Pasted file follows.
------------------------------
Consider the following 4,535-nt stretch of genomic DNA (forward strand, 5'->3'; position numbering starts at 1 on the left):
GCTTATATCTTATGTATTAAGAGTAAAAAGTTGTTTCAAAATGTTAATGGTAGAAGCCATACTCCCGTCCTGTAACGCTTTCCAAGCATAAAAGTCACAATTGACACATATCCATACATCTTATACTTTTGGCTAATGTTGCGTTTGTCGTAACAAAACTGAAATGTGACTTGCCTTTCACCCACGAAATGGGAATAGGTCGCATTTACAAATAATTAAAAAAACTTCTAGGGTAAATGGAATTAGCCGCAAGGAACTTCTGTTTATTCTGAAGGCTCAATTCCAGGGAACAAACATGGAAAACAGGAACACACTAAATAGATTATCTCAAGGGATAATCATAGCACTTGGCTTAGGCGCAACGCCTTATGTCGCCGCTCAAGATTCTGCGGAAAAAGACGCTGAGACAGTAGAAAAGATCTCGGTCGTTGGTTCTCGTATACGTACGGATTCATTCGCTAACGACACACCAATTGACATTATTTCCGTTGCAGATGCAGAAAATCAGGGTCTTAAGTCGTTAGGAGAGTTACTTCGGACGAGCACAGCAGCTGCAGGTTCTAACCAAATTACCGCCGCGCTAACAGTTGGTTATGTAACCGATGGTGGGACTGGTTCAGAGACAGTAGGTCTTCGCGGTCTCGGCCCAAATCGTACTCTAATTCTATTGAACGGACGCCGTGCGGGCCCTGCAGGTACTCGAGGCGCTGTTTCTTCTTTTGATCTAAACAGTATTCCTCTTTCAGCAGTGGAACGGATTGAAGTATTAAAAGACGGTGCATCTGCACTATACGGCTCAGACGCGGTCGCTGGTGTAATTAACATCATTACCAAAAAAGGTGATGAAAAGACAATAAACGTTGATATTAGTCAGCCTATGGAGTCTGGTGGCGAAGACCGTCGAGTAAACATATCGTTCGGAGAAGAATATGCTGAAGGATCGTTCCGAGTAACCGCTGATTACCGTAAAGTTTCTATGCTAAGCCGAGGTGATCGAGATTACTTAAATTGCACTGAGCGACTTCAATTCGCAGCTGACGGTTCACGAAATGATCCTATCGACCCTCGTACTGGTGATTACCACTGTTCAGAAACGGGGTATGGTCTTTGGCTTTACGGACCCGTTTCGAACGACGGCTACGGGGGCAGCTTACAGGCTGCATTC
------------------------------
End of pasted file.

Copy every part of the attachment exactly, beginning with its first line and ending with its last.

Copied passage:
Consider the following 4,535-nt stretch of genomic DNA (forward strand, 5'->3'; position numbering starts at 1 on the left):
GCTTATATCTTATGTATTAAGAGTAAAAAGTTGTTTCAAAATGTTAATGGTAGAAGCCATACTCCCGTCCTGTAACGCTTTCCAAGCATAAAAGTCACAATTGACACATATCCATACATCTTATACTTTTGGCTAATGTTGCGTTTGTCGTAACAAAACTGAAATGTGACTTGCCTTTCACCCACGAAATGGGAATAGGTCGCATTTACAAATAATTAAAAAAACTTCTAGGGTAAATGGAATTAGCCGCAAGGAACTTCTGTTTATTCTGAAGGCTCAATTCCAGGGAACAAACATGGAAAACAGGAACACACTAAATAGATTATCTCAAGGGATAATCATAGCACTTGGCTTAGGCGCAACGCCTTATGTCGCCGCTCAAGATTCTGCGGAAAAAGACGCTGAGACAGTAGAAAAGATCTCGGTCGTTGGTTCTCGTATACGTACGGATTCATTCGCTAACGACACACCAATTGACATTATTTCCGTTGCAGATGCAGAAAATCAGGGTCTTAAGTCGTTAGGAGAGTTACTTCGGACGAGCACAGCAGCTGCAGGTTCTAACCAAATTACCGCCGCGCTAACAGTTGGTTATGTAACCGATGGTGGGACTGGTTCAGAGACAGTAGGTCTTCGCGGTCTCGGCCCAAATCGTACTCTAATTCTATTGAACGGACGCCGTGCGGGCCCTGCAGGTACTCGAGGCGCTGTTTCTTCTTTTGATCTAAACAGTATTCCTCTTTCAGCAGTGGAACGGATTGAAGTATTAAAAGACGGTGCATCTGCACTATACGGCTCAGACGCGGTCGCTGGTGTAATTAACATCATTACCAAAAAAGGTGATGAAAAGACAATAAACGTTGATATTAGTCAGCCTATGGAGTCTGGTGGCGAAGACCGTCGAGTAAACATATCGTTCGGAGAAGAATATGCTGAAGGATCGTTCCGAGTAACCGCTGATTACCGTAAAGTTTCTATGCTAAGCCGAGGTGATCGAGATTACTTAAATTGCACTGAGCGACTTCAATTCGCAGCTGACGGTTCACGAAATGATCCTATCGACCCTCGTACTGGTGATTACCACTGTTCAGAAACGGGGTATGGTCTTTGGCTTTACGGACCCGTTTCGAACGACGGCTACGGGGGCAGCTTACAGGCTGCATTC